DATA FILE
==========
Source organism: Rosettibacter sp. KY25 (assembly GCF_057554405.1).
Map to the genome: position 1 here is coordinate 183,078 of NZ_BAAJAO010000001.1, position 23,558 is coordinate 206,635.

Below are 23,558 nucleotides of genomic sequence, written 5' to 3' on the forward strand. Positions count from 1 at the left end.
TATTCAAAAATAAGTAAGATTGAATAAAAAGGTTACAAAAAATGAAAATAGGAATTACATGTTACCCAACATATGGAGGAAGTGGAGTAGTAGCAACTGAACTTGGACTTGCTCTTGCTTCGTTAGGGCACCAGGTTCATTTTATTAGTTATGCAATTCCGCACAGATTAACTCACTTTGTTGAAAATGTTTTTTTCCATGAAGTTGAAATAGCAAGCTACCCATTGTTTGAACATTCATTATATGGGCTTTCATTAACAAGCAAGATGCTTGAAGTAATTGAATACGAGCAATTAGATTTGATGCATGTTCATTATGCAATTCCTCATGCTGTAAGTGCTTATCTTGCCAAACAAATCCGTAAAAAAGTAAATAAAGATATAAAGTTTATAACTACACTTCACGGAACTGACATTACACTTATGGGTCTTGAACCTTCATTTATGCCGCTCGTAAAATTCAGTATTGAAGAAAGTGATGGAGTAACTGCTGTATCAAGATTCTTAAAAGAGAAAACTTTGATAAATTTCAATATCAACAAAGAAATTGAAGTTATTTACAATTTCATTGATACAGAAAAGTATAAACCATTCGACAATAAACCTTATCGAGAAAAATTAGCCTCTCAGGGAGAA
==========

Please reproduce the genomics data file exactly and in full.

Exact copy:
Source organism: Rosettibacter sp. KY25 (assembly GCF_057554405.1).
Map to the genome: position 1 here is coordinate 183,078 of NZ_BAAJAO010000001.1, position 23,558 is coordinate 206,635.

Below are 23,558 nucleotides of genomic sequence, written 5' to 3' on the forward strand. Positions count from 1 at the left end.
TATTCAAAAATAAGTAAGATTGAATAAAAAGGTTACAAAAAATGAAAATAGGAATTACATGTTACCCAACATATGGAGGAAGTGGAGTAGTAGCAACTGAACTTGGACTTGCTCTTGCTTCGTTAGGGCACCAGGTTCATTTTATTAGTTATGCAATTCCGCACAGATTAACTCACTTTGTTGAAAATGTTTTTTTCCATGAAGTTGAAATAGCAAGCTACCCATTGTTTGAACATTCATTATATGGGCTTTCATTAACAAGCAAGATGCTTGAAGTAATTGAATACGAGCAATTAGATTTGATGCATGTTCATTATGCAATTCCTCATGCTGTAAGTGCTTATCTTGCCAAACAAATCCGTAAAAAAGTAAATAAAGATATAAAGTTTATAACTACACTTCACGGAACTGACATTACACTTATGGGTCTTGAACCTTCATTTATGCCGCTCGTAAAATTCAGTATTGAAGAAAGTGATGGAGTAACTGCTGTATCAAGATTCTTAAAAGAGAAAACTTTGATAAATTTCAATATCAACAAAGAAATTGAAGTTATTTACAATTTCATTGATACAGAAAAGTATAAACCATTCGACAATAAACCTTATCGAGAAAAATTAGCCTCTCAGGGAGAA